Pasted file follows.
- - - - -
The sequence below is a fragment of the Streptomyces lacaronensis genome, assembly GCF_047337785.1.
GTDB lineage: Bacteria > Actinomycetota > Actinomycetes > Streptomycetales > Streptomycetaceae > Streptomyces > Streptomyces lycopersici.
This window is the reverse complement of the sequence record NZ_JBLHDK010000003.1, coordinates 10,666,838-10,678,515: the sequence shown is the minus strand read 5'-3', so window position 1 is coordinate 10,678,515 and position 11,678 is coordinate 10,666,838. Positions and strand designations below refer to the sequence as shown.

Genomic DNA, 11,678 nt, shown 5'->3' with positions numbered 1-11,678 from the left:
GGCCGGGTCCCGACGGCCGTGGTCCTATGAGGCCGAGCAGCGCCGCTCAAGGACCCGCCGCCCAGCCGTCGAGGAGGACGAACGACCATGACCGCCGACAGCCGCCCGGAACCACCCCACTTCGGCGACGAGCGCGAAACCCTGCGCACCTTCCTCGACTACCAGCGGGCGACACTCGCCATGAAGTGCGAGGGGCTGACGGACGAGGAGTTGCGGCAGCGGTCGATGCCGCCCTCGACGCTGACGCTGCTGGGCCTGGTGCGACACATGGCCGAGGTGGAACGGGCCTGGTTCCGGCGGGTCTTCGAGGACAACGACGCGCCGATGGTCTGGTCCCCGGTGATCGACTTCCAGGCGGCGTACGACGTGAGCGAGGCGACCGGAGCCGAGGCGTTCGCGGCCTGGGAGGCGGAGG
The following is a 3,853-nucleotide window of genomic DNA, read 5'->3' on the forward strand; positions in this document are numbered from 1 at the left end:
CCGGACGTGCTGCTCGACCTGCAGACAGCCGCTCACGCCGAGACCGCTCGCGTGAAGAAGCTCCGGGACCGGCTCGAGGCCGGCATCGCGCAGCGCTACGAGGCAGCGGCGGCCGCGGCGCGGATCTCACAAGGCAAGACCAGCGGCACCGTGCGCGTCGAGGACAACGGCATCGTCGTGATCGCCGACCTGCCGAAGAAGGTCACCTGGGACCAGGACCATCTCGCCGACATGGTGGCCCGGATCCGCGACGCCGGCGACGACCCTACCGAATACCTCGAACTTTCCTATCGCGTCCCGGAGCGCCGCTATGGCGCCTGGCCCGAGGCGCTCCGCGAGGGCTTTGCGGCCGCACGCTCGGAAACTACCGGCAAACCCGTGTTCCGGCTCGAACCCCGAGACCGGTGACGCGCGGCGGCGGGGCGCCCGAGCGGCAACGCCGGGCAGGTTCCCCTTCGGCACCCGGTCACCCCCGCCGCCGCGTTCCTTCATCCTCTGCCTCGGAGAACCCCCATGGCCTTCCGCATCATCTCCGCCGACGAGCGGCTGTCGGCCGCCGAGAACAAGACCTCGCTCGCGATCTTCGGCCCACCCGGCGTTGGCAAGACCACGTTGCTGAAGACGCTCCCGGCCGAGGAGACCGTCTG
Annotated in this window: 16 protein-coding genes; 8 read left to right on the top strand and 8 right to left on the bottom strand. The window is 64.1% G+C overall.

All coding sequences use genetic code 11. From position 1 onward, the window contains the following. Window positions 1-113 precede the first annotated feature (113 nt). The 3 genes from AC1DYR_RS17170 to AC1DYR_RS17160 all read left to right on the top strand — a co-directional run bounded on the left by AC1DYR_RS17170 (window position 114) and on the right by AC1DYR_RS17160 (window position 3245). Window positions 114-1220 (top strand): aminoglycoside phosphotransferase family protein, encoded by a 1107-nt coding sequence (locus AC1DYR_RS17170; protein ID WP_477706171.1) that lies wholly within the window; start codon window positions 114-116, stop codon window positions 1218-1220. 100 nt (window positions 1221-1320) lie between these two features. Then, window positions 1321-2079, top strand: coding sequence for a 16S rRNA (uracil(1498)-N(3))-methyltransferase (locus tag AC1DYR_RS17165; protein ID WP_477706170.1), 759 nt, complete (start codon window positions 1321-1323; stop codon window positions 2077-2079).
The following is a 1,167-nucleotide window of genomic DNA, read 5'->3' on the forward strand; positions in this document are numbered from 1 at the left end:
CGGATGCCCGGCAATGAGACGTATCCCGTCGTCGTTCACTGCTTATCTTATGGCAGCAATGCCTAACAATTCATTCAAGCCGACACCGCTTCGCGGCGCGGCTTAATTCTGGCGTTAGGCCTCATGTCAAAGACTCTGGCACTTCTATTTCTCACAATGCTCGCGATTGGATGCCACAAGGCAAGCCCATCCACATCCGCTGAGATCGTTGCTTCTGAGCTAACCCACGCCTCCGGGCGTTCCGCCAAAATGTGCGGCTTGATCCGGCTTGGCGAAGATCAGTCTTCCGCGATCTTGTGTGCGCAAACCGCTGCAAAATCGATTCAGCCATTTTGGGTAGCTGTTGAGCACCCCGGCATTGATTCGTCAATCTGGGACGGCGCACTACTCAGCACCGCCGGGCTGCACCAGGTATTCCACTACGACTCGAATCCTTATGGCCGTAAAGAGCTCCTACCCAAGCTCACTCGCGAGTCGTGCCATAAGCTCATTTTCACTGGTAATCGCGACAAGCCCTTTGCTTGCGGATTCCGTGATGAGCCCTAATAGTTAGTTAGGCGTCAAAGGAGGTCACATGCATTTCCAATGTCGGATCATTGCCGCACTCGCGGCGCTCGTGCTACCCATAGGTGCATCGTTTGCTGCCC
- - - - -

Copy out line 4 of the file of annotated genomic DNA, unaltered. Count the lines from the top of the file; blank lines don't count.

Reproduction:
Genomic DNA, 11,678 nt, shown 5'->3' with positions numbered 1-11,678 from the left: